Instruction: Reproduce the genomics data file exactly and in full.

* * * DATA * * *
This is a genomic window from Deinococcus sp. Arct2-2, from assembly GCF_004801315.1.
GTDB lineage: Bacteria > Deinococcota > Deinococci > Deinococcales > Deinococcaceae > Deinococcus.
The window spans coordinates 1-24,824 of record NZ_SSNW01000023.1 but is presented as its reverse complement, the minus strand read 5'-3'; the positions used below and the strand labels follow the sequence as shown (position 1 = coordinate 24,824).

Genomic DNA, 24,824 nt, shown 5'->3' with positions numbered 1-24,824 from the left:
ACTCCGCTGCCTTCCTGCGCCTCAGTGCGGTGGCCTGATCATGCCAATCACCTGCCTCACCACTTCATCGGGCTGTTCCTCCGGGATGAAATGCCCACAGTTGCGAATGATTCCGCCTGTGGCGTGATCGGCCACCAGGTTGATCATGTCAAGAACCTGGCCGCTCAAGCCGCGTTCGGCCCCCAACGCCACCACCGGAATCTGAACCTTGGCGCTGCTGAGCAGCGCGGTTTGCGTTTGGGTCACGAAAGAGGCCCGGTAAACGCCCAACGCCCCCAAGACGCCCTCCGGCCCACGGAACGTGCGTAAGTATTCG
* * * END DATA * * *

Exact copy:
This is a genomic window from Deinococcus sp. Arct2-2, from assembly GCF_004801315.1.
GTDB lineage: Bacteria > Deinococcota > Deinococci > Deinococcales > Deinococcaceae > Deinococcus.
The window spans coordinates 1-24,824 of record NZ_SSNW01000023.1 but is presented as its reverse complement, the minus strand read 5'-3'; the positions used below and the strand labels follow the sequence as shown (position 1 = coordinate 24,824).

Genomic DNA, 24,824 nt, shown 5'->3' with positions numbered 1-24,824 from the left:
ACTCCGCTGCCTTCCTGCGCCTCAGTGCGGTGGCCTGATCATGCCAATCACCTGCCTCACCACTTCATCGGGCTGTTCCTCCGGGATGAAATGCCCACAGTTGCGAATGATTCCGCCTGTGGCGTGATCGGCCACCAGGTTGATCATGTCAAGAACCTGGCCGCTCAAGCCGCGTTCGGCCCCCAACGCCACCACCGGAATCTGAACCTTGGCGCTGCTGAGCAGCGCGGTTTGCGTTTGGGTCACGAAAGAGGCCCGGTAAACGCCCAACGCCCCCAAGACGCCCTCCGGCCCACGGAACGTGCGTAAGTATTCG